In November, Iran test-fired dozens of missiles, including the Shahab-3 which can reach Israel, in exercises it said were aimed at putting a stop to the role of world powers in the Gulf region.

 

Resolution

 

"As our supreme leader said, no Iranian official has the right to back down on Iran's nuclear right"

Mahmoud Ahmadinejad

Sunday's tests will be the first by Iran since the UN Security Council imposed limited sanctions on the country last month, banning the sale of materials and technology that could be used in nuclear and missile programmes.

 

But Iran is standing firm on its nuclear development. The Iranian president said on Sunday that UN resolutions will have no effect on Iran's nuclear policies.

 

"As our supreme leader [Ayatollah Ali Khamenei] said, no Iranian official has the right to back down on Iran's nuclear right."

 

The Security Council passed Resolution 1737 on December 23 imposing sanctions on Iran for its refusal to suspend uranium enrichment.

 

On January 8, Khamenei rejected the UN resolution, vowing that the Islamic Republic would not back down in its nuclear drive.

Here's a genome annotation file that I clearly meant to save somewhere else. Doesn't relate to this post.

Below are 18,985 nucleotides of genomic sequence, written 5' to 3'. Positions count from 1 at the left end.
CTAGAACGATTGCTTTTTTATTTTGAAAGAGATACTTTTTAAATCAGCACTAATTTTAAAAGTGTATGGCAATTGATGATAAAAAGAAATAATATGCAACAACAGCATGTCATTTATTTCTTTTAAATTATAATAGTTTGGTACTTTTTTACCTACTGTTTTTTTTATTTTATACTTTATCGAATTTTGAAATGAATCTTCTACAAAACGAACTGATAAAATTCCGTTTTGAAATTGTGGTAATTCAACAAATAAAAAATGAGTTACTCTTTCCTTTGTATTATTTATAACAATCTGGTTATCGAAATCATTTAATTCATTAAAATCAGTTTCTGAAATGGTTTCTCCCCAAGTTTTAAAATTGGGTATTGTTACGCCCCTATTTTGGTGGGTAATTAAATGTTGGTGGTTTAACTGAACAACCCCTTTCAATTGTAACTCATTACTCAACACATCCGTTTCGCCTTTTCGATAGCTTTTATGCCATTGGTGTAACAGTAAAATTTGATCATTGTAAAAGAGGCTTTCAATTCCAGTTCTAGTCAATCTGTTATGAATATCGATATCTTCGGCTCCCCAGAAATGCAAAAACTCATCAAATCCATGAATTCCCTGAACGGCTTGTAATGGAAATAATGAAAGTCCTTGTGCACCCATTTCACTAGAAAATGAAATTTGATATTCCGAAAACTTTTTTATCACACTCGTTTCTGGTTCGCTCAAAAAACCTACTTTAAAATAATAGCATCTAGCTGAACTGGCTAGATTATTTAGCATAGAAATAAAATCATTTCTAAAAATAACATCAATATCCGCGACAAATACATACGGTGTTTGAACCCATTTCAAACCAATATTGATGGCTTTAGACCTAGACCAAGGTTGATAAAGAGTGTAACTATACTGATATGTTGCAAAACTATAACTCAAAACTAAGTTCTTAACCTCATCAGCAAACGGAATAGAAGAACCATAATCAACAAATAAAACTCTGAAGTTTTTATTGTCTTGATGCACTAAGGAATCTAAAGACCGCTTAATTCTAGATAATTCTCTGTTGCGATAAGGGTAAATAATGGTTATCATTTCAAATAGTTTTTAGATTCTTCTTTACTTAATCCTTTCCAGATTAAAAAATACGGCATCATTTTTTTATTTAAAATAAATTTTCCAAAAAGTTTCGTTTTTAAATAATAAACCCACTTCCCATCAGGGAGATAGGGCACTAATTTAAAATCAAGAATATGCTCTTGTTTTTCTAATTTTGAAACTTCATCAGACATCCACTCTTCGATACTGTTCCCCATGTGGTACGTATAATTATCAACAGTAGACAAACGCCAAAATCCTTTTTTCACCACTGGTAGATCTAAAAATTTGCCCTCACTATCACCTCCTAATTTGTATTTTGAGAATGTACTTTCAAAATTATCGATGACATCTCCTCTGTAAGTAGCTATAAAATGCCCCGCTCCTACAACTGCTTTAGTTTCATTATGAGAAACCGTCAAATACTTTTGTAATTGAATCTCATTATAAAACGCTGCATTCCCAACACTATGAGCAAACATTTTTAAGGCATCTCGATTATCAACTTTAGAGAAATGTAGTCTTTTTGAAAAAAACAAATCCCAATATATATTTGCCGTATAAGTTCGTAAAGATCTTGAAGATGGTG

Missile development

 

Last year, Iran tested an "ultra-horizon" missile, fired from helicopters and jet fighters, and the Fajr-3 missile, which can reportedly evade radar and use multiple warheads to hit several targets simultaneously.

 

US officials have suggested that Iran is exaggerating the capabilities of its newly developed weapons.

 

In December 2005, Israel successfully tested its Arrow missile defence system against a rocket similar to Iran's Shahab-3. The Arrow was developed jointly with the US.

 

The Zalzal missile is a solid fuel missile, and the Fajr-5 missile, meaning "dawn", is an artillery rocket developed by Iran early last year.

 

Iran has recently urged Arab Gulf nations to force the US military out of the region and join Iran in a new regional security alliance, an offer which has been mostly ignored by the Gulf states.